The Minds atop Mount Wilson
Image credit: Photo by Andrew Dunn, 1989, licensed under Creative Commons Attribution-Share Alike
High above Pasadena, California in the San Gabriel Mountains, the astronomers at the Carnegie Institution's Mount Wilson Observatory are changing our view of the Universe. Who are these scientists?
Athlete-Scholar Unveils the Future of the Universe
Born in Marshfield, Missouri in 1889, Edwin Powell Hubble's early life centered on athletics, primarily track and field events. At 6 foot 3 inches in height, he was quite sucessful, even setting an Illinois state record for the high jump.
At the University of Chicago, he focused on mathematics and astronomy. His studies took a different direction when he attended Oxford University as a Rhodes Scholar. There he studied Roman law and Spanish but still made time to compete in water polo and field events. He returned to the US in 1913 to teach high school physics and Spanish.
The next year, Hubble returned to the University of Chicago to earn his PhD and began researching faint nebulae at the Yerkes Observatory. However, his research was interrupted when the US entered the Great War, and he quickly joined the army. Hubble served in France until the end of the war. Then he returned to civilian life to take up a position that had been offered to him two years earlier at the Mount Wilson Observatory.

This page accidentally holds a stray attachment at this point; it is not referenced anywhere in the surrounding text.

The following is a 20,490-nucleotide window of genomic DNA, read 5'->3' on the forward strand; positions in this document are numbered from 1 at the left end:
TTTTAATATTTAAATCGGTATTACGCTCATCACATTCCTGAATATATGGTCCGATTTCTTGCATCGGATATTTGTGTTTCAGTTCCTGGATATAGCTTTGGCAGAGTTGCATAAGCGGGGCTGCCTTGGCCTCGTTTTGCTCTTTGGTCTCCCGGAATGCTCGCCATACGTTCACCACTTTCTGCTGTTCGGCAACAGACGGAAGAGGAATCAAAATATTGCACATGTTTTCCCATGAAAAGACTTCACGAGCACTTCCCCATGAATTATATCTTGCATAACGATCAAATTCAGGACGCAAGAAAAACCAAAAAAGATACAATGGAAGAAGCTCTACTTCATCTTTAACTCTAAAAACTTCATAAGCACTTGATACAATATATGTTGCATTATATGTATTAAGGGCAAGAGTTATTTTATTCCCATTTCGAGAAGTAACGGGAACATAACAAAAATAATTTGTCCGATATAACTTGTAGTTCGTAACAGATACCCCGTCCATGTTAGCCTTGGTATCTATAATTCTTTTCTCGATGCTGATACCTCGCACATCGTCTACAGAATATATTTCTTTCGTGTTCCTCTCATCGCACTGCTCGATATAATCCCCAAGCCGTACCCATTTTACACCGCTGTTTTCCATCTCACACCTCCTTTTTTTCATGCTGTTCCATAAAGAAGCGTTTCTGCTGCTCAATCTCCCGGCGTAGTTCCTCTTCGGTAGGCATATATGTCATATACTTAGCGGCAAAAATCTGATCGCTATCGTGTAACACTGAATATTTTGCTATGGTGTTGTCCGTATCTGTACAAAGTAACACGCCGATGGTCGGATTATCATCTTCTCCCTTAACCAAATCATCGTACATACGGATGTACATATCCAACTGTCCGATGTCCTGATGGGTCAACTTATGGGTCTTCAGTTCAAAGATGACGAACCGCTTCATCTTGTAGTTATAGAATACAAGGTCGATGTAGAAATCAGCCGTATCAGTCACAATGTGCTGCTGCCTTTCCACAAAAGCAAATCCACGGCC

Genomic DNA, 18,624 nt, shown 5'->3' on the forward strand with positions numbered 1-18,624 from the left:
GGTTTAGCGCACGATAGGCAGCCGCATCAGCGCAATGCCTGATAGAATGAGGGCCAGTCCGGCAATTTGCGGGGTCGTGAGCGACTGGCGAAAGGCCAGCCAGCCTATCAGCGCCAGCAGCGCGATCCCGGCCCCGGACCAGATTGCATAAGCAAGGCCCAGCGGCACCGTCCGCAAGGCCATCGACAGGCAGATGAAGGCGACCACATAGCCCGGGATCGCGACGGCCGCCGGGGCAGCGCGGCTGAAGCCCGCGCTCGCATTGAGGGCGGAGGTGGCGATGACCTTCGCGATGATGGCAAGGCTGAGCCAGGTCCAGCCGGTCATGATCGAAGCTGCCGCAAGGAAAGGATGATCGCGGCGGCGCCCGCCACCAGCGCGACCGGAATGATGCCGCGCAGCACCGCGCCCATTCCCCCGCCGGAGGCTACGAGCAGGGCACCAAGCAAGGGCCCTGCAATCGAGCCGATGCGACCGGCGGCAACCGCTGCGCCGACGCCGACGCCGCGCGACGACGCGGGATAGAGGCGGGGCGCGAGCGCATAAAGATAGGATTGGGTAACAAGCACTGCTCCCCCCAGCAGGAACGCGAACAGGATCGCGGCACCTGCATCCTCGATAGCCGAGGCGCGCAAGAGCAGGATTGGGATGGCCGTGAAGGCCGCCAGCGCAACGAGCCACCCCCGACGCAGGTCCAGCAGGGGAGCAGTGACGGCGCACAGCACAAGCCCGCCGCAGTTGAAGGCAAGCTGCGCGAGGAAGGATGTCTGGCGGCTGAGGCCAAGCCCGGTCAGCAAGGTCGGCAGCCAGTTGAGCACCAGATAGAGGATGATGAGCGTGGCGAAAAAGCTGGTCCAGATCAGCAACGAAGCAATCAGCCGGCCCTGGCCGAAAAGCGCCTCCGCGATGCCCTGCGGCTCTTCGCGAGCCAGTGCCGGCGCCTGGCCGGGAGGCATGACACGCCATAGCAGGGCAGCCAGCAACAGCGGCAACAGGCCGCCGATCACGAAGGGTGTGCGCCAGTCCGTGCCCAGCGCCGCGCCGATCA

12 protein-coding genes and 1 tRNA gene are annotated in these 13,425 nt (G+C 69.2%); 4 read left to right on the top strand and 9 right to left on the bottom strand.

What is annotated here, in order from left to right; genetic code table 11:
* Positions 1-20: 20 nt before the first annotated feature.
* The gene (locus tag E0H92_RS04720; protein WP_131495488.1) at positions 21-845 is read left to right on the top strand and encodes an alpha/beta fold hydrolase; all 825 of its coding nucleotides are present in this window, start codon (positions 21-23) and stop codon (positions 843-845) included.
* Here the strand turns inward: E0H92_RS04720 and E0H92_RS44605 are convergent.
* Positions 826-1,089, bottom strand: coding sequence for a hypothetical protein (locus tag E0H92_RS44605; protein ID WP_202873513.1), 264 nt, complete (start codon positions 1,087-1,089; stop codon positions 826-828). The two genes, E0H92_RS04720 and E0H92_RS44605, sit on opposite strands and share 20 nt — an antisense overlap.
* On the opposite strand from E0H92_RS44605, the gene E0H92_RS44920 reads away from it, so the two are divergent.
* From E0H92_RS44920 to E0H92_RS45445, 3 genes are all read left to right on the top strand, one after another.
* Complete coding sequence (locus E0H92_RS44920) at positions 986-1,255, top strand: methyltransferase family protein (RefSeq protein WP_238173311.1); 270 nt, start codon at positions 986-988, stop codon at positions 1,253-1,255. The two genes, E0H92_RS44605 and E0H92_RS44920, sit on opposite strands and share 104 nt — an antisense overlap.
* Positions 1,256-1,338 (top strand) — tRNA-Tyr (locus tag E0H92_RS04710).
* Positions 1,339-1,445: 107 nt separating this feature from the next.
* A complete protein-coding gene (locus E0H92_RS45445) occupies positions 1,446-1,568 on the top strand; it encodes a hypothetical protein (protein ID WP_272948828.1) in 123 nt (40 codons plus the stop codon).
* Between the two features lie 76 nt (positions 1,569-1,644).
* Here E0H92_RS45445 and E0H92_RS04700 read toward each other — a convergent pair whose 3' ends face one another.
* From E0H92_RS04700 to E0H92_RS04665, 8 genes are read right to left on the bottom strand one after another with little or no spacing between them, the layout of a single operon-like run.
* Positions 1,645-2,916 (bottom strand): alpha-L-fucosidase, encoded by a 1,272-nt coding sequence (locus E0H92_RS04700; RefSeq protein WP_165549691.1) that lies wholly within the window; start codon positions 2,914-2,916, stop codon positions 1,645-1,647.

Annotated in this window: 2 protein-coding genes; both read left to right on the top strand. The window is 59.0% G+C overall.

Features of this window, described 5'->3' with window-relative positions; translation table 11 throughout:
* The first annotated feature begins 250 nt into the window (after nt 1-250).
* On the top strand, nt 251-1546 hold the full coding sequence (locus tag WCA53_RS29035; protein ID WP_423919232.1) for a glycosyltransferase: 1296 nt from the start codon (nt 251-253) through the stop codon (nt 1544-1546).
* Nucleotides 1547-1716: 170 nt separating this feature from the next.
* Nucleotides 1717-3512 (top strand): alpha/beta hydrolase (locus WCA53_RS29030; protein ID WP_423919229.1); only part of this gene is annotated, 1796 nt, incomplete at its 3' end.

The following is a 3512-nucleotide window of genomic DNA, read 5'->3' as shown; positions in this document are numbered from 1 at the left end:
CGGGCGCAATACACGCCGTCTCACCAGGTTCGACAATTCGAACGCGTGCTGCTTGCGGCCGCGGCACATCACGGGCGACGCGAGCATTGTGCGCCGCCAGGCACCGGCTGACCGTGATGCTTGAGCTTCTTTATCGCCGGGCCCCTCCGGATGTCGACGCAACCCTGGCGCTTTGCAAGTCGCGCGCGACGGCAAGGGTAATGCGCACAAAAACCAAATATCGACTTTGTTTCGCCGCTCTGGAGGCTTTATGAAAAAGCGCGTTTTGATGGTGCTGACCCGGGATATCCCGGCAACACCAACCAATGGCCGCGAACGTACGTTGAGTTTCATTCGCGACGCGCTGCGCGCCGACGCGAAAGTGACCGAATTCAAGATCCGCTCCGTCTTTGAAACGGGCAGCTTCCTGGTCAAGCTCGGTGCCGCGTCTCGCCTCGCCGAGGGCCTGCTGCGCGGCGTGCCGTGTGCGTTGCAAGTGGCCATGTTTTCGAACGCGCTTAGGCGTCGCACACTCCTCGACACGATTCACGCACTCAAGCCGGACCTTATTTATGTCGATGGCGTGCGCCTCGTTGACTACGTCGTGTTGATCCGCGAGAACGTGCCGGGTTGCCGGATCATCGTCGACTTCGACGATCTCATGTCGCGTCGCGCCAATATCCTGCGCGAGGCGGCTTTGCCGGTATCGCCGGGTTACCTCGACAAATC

Former Mule-Team Driver and Janitor Helps Discover Expanding Universe
Milton Lasalle Humason was born in Dodge Center, Minnesota in 1891, but moved to California with his family as a child. Having left school in the eighth grade, Humason received no formal training as an astronomer. In fact, his career at Mount Wilson began as a mule-team driver for the pack trains that carried large parts of the telescope and its building to the top of Mount Wilson during the observatory's construction.
When the telescope was completed 1917, Mr. Humason was hired as a janitor and electrician. His intelligence and curiosity were soon noticed, and it wasn't long before he was promoted to night assistant on the 60-inch telescope.
Working under the observatory's director, Dr. George Ellery Hale, Humason became an expert observer. Dr. Hale recognized his abilities and appointed him to the observatory's scientific staff in 1919. Humason soon became an expert at measuring the redshifts of distant nebulae and the chief assistant and co-worker with Dr. Hubble.